Now that it’s Fall – and with winter on the horizon – we are officially in the cold and flu season, even in Florida. Indeed, even though the temperatures in the Sunshine State don’t get as cold as they do further north, people are constantly traveling to the Central Florida area and bringing their germs with them. This risk will likely be compounded in January and February, just a few months away, when even Florida can get pretty chilly.
For seniors, staying on top of your vaccines is very important to your health because your immune system gets weaker with age, making it even more difficult to fight off infections. Plus, with age, many people develop chronic conditions like heart disease or diabetes, which can also weaken the immune system.
This is why older adults are more likely to come down with illnesses like the flu, pneumonia, and shingles, and experience even more severe complications. So, for example, the flu you got in your twenties or thirties, which may have kept you in bed for a few days until you got better, can lead to long-term illness in seniors and, in some cases, even be fatal.
As you get older, it’s important to maintain open communication with your doctors to make sure all of your vaccinations are up-to-date. That said, there are four vaccines that many physicians consider the most important for seniors:
Flu or Influenza
Most people have had the flu at some point in their lives. The most common symptoms include high fever, nausea, headache, sore throat, muscle aches, fatigue, and chills. Usually, people get better after a few days with plenty of rest. However, some cases are more severe and can even be life threatening regardless of age.
For older adults, age-related weakening of the immune system puts you at a higher risk for getting the flu and leaves you less able to fight it off once you have it. Plus, more than 85 percent of seniors are dealing with a chronic health condition like diabetes or heart disease, making the flu even more dangerous.
According to the Centers for Disease Control and Prevention (CDC), the best defense we have against the flu is an annual flu vaccine. While getting a flu shot does not guarantee that you won’t get the flu, recent studies show that it reduces the risk by up to 60 percent.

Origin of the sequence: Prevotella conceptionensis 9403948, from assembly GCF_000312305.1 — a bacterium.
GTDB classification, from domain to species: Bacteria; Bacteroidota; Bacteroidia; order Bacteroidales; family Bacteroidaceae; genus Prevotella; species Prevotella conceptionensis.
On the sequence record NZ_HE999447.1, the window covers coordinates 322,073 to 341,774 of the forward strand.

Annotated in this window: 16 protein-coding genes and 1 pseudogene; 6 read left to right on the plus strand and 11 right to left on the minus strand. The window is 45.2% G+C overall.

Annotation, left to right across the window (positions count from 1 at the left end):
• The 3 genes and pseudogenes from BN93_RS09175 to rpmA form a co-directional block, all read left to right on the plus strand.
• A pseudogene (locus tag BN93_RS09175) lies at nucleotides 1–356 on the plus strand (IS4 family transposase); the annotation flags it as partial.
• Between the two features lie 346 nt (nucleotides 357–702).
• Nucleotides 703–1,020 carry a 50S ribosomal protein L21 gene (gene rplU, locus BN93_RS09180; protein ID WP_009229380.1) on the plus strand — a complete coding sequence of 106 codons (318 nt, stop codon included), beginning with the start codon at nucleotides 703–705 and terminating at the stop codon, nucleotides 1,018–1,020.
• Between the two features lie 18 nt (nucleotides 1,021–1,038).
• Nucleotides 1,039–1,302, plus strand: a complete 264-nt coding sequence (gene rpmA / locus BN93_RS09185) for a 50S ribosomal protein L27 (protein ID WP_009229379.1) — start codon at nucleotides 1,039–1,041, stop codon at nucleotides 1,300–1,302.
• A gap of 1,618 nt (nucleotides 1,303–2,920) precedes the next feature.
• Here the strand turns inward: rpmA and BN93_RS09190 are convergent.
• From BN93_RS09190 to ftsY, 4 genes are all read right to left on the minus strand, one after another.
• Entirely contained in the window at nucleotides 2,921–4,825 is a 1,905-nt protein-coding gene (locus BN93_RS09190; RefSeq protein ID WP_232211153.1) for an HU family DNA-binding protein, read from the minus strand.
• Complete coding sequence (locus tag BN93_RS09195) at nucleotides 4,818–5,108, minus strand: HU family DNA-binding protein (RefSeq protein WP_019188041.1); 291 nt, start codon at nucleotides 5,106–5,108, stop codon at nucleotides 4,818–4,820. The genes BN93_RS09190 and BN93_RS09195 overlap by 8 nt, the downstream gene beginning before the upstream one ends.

Anyone who had chickenpox as a child carries the virus that causes shingles – in a dormant stage – for the rest of their lives. Shingles occurs when the dormant virus is activated, often by high periods of stress combined with a weakened immune response. The result is a painful, itchy rash with blisters that appear on the back, chest, and face, then sometimes spreads to the rest of the body.
A third of all people will develop shingles at some point in their lives, the majority of cases occurring after the age of 60. The CDC recommends that everyone over 50 talk to their physician about getting a shingles vaccine, which is about 90 percent effective.
Also known as “hep B,” this disease is highly contagious and is caused by a virus that infects the liver. The symptoms of acute hepatitis B can be similar to the flu, including fever and nausea, and typically lasts a few weeks. Chronic hep B, on the other hand, often has no outward symptoms but can cause serious liver damage that can be life-threatening.
The liver’s function changes as you age, which is why hep B is more common among seniors, and it’s highly dangerous at an advanced age because there is no effective treatment for the symptoms.
The vaccine for hepatitis B includes a series of three or four injections over a six-month period. It’s a good idea to talk to your physician about your risk for hep B and whether the vaccine is recommended for you.
While many people have not heard of pneumococcal disease, they may be familiar with the conditions it causes, such as pneumonia, meningitis, and bacteremia, which is an infection of the blood. It’s highly dangerous for seniors with compromised immune systems because it can cause brain damage, deafness, loss of limbs, and can even be life-threatening.
In fact, pneumococcal disease kills approximately 18,000 adults age 65 or older every year. Because the immune system is less effective with older adults, the symptoms of the conditions it causes can be far more severe.
The vaccine for pneumococcal disease, which is often referred to as the “pneumonia vaccine,” consists of two injections administered approximately a year apart.
So be sure to talk to your physician about all your vaccines, especially these four highly important ones, to make sure you’re on schedule. They are all highly effective and can save you from a lot of pain and discomfort, and possibly even save your life.